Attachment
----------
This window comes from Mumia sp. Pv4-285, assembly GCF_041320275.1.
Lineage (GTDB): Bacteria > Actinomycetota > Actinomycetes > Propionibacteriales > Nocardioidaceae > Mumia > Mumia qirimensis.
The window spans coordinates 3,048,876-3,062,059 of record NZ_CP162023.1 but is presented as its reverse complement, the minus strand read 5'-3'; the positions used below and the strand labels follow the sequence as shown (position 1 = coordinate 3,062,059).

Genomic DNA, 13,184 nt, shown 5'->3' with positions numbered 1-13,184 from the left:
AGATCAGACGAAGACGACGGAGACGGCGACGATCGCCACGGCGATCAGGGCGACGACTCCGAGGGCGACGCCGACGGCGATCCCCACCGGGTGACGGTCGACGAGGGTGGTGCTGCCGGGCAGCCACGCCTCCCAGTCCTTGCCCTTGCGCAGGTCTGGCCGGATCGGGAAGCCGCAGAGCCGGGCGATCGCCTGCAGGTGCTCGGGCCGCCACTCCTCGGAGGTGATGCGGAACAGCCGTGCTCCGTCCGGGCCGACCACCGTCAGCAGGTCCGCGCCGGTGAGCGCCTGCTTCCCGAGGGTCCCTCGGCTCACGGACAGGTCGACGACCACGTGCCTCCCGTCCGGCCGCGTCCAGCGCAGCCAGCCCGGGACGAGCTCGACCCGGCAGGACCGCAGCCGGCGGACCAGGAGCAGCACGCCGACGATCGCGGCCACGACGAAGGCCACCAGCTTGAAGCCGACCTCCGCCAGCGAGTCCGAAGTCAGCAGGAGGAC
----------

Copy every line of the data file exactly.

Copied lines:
This window comes from Mumia sp. Pv4-285, assembly GCF_041320275.1.
Lineage (GTDB): Bacteria > Actinomycetota > Actinomycetes > Propionibacteriales > Nocardioidaceae > Mumia > Mumia qirimensis.
The window spans coordinates 3,048,876-3,062,059 of record NZ_CP162023.1 but is presented as its reverse complement, the minus strand read 5'-3'; the positions used below and the strand labels follow the sequence as shown (position 1 = coordinate 3,062,059).

Genomic DNA, 13,184 nt, shown 5'->3' with positions numbered 1-13,184 from the left:
AGATCAGACGAAGACGACGGAGACGGCGACGATCGCCACGGCGATCAGGGCGACGACTCCGAGGGCGACGCCGACGGCGATCCCCACCGGGTGACGGTCGACGAGGGTGGTGCTGCCGGGCAGCCACGCCTCCCAGTCCTTGCCCTTGCGCAGGTCTGGCCGGATCGGGAAGCCGCAGAGCCGGGCGATCGCCTGCAGGTGCTCGGGCCGCCACTCCTCGGAGGTGATGCGGAACAGCCGTGCTCCGTCCGGGCCGACCACCGTCAGCAGGTCCGCGCCGGTGAGCGCCTGCTTCCCGAGGGTCCCTCGGCTCACGGACAGGTCGACGACCACGTGCCTCCCGTCCGGCCGCGTCCAGCGCAGCCAGCCCGGGACGAGCTCGACCCGGCAGGACCGCAGCCGGCGGACCAGGAGCAGCACGCCGACGATCGCGGCCACGACGAAGGCCACCAGCTTGAAGCCGACCTCCGCCAGCGAGTCCGAAGTCAGCAGGAGGAC